Section menuClose menu Columbia College


Master Syllabus

Print this Syllabus « Return to Previous Page

Administrative Unit: History and Political Science Department
Course Prefix and Number: POSC 215
Course Title: State and Local Government
Number of:
Credit Hours 3
Lecture Hours 3
Lab Hours 0
Catalog Description: To survey American governments on the sub-national level and increase awareness of the impact those governments have over citizens’ lives.
Course Rotation for Day Program: Offered odd Spring.

Text(s): Most current editions of the following:

Any current editions of texts covering American state and local government broadly and covering all topics in the Topical Outline.

State and Local Government by the People
By Magleby, Light, and Nemacheck (Pearson)
State and Local Government
By Bowman and Kearney (Houghton-Mifflin)
State and Local Government
By Smith and Nieman (CQ Press)
State and Local Government
By Saffell and Baseheart (McGraw Hill)
State and Local Politics: Institutions and Reform
By Donovan, Smith, and Mooney (Cengage)
Course Objectives
  • To understand how each facet of state and local government affects the lives of individuals.
  • To understand the basic structures and processes of state and local governments.
  • To understand the role of subnational governments in the American system.
  • To develop personal beliefs regarding the proper role of American subnational governments.
    Measurable Learning
  • Explain the power and responsibilities of subnational governments in the federal structure.
  • Identify major features of state constitutions and explain the historical development of those documents.
  • Distinguish between various forms of local government for counties and municipalities.
  • Explain the major structures and processes of state government including the legislature, executive, judiciary, and bureaucracy.
  • Describe examples of policies addressed by state and local governments and the difficulties of implementing those policies.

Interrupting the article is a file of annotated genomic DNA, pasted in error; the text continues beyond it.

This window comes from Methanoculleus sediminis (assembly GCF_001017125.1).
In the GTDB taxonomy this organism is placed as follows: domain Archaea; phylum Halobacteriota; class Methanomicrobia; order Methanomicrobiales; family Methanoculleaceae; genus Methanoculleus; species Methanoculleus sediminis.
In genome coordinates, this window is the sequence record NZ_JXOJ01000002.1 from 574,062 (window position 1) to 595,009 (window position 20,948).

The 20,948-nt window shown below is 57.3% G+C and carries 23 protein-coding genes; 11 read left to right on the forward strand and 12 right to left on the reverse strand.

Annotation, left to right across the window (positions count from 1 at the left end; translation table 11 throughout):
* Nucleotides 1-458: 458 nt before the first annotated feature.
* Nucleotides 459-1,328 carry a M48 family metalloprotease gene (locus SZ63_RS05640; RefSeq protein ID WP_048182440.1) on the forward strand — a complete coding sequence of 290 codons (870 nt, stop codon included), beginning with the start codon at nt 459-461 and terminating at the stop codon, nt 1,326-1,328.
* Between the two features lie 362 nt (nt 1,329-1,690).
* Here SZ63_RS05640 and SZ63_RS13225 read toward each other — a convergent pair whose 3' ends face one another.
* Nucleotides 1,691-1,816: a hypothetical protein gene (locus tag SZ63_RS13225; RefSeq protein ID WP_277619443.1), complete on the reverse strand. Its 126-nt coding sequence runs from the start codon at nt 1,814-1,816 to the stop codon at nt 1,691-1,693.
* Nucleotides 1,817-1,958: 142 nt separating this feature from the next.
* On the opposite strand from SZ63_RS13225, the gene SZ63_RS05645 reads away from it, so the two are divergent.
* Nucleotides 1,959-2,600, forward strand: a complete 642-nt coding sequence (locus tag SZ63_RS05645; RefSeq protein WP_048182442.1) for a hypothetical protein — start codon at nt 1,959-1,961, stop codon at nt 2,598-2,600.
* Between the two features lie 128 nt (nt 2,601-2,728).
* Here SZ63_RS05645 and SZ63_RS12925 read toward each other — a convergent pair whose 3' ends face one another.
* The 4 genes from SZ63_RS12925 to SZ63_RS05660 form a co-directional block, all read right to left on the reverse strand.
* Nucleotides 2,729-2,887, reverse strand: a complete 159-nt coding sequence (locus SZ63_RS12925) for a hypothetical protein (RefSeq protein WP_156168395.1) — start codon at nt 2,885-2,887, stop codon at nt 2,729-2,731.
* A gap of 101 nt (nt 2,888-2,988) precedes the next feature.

• Describe the role of interest groups and political parties in American subnational governments.
    Topical Outline: NOTE: A significant, intensive writing component is required for this course. This requirement may be satisfied by a single type-written paper of ten to twelve pages in length (or longer), properly cited, or by multiple paper assignments of equivalent length.
  • Role of state and local governments
  • Diversity in the state and local communities
    - Daniel Elazar’s cultural patterns
    - Demographic diversity
    - Historical migration patterns
  • State constitutions
  • Federalism
    - State and local roles in the federal structure
    - Historical patterns of the federal relationships
    - Advantages and disadvantages of federalism
  • Local governments
    - Types of local government; (municipal, county, special districts)
    - Organizational structure and powers of local governments
  • Political parties in the state and local governments
    - Party organization
    - Party machines
    - Regulation of parties
  • Other ways citizens participate in state and local government
    - Elections
    - Interest groups
    - Attending meetings
    - Other ways
  • State governors
    - Powers and responsibilities
  • State bureaucracies
    - Growth and power
    - Functions
    - Civil employment
  • State legislatures
    - Structures
    - Variations
    - Politics within state legislatures
    - The lawmaking process
  • Law and state judiciaries
    - Types of law
    - Civil and criminal procedure
    - Structure of state courts
    - Choosing judges

    Recommended maximum class size for this course: 35

    Library Resources:

    Online databases are available at You may access them from off-campus using your CougarTrack login and password when prompted.

    Prepared by: David Roebuck Date: August 5, 2014
    NOTE: The intention of this master course syllabus is to provide an outline of the contents of this course, as specified by the faculty of Columbia College, regardless of who teaches the course, when it is taught, or where it is taught. Faculty members teaching this course for Columbia College are expected to facilitate learning pursuant to the course objectives and cover the subjects listed in the topical outline. However, instructors are also encouraged to cover additional topics of interest so long as those topics are relevant to the course's subject. The master syllabus is, therefore, prescriptive in nature but also allows for a diversity of individual approaches to course material.

    Office of Academic Affairs